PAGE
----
Was anyone actually listening? Yes and No. I think most people there were durian enthusiasts and they knew what they were there to eat. They were just tucking into every serving. But it was good to have running commentary, definitely makes it more lively.

In the paper cup provided for each person was a plastic glove. Almost everyone I saw on the room had used one. That’s how I know they are from Hong Kong. Everyone here has been conditioned to be hygiene obsessed. So they’ll wash their hands, then put on the glove to eat.

As my faithful blog readers know, that is just not the way I like it. I want to feel the durian flesh on my fingertips. I want to hold it with my pincer-like grip and know the size of the seed. Most importantly, when you use your bare hands, the chances of it slipping and popping onto your shirt or lap is much reduced. Well, that’s just my opinion. Use your gloves if you want 😉.

I was quite impressed with the graphics, -nicely done- explaining the various states in peninsular Malaysia and where durians are grown (yes, virtually all have durian).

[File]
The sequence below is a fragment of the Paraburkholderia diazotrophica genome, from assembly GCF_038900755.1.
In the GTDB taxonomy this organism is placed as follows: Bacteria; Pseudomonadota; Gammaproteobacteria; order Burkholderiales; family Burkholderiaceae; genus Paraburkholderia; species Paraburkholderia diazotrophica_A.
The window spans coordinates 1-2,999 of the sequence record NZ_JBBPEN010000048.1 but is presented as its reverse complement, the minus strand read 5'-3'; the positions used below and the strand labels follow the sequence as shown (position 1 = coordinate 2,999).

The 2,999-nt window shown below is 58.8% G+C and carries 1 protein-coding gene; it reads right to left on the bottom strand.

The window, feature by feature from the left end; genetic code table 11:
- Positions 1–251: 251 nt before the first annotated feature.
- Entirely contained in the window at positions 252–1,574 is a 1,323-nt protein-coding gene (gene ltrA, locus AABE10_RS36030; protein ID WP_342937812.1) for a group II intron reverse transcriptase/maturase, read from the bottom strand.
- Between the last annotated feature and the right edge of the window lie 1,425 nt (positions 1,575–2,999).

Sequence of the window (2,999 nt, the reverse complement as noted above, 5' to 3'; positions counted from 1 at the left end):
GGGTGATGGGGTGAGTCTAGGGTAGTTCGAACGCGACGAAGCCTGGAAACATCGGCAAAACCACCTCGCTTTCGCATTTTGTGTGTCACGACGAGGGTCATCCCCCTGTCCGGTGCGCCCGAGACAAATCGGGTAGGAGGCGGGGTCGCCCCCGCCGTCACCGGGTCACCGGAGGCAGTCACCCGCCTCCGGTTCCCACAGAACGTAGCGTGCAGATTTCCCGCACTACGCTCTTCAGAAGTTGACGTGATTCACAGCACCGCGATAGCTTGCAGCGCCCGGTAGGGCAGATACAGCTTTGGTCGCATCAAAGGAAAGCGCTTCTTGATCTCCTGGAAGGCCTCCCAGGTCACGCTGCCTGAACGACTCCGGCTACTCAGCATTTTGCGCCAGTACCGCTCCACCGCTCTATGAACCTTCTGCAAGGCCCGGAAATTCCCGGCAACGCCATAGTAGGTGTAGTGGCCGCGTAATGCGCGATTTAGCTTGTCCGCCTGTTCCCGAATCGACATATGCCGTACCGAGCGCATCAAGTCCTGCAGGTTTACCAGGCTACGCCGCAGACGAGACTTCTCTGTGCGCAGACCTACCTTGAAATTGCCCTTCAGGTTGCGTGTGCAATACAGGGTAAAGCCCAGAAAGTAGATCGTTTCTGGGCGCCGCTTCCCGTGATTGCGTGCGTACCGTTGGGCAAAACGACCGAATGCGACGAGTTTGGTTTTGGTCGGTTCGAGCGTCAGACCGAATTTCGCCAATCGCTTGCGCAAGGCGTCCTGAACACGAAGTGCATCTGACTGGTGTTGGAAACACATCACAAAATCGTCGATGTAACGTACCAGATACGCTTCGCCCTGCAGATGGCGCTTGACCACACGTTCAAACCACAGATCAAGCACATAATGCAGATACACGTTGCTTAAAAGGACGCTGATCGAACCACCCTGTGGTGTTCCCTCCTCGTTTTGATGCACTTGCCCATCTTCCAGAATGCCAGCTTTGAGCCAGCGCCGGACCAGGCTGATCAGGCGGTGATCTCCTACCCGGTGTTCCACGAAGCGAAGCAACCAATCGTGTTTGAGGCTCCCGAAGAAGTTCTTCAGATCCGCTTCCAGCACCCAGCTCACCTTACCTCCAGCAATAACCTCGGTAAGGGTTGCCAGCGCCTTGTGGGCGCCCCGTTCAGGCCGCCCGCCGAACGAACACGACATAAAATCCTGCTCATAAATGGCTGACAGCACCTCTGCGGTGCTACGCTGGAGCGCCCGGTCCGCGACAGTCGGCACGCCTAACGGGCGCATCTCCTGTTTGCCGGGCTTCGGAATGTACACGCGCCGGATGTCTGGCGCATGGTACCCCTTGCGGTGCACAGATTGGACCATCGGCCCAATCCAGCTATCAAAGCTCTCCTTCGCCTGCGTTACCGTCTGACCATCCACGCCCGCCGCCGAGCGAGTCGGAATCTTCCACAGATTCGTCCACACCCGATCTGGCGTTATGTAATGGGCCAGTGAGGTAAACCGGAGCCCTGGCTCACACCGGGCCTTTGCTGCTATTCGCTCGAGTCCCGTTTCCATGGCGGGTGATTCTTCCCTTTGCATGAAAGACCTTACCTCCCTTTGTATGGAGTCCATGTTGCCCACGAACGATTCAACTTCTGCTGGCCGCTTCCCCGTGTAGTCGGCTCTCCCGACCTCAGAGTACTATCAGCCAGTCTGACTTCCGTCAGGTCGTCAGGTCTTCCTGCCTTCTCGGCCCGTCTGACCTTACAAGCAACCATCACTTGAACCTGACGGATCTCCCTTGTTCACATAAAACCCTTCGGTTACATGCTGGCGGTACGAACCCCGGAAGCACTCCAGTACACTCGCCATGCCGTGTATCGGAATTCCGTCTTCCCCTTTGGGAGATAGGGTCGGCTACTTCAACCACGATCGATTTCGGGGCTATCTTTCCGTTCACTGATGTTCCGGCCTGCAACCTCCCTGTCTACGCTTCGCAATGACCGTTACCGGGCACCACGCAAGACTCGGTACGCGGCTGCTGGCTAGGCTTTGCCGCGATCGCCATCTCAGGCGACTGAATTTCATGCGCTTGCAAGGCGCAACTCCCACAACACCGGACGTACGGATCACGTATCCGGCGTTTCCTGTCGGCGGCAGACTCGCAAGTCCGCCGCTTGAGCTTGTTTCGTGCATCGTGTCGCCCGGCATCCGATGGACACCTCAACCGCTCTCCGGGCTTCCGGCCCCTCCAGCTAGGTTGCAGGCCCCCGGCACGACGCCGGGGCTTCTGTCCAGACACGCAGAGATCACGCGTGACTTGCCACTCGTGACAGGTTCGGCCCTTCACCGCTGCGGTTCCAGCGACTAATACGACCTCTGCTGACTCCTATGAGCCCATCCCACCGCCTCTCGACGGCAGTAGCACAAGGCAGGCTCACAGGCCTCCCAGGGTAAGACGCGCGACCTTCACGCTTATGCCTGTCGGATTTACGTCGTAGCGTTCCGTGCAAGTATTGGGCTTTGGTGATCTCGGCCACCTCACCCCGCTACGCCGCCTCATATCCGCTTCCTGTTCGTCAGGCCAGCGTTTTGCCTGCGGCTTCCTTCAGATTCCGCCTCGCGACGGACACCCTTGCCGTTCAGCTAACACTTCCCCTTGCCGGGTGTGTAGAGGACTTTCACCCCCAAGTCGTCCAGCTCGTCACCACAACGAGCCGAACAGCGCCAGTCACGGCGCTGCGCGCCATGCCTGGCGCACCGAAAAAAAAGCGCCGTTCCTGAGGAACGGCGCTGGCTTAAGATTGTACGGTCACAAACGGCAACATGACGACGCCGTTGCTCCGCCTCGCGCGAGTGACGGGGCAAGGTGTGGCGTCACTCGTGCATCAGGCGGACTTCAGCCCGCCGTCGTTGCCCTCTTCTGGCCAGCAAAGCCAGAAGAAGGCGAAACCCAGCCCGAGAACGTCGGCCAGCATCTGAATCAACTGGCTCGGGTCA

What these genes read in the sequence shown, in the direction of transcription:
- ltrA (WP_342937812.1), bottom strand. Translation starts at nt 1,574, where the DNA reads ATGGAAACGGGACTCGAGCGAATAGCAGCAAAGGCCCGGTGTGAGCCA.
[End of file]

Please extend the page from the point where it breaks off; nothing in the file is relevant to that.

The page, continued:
I was a bit disappointed that I didn’t get more of the Musang king or the 金包which I was rather taken with. Instead it was the much less flavorful D24 that made the rounds and I noticed that many of these were left wasted on plates. Perhaps the organizers should note this and ask what their audience would like more of… we could hold up a sign saying “more 金包over here please”

Soon after, the packaged samples came out… first the durian ice cream. It came out already in balls with a serving spoon. Not bad but not everyone could be bothered.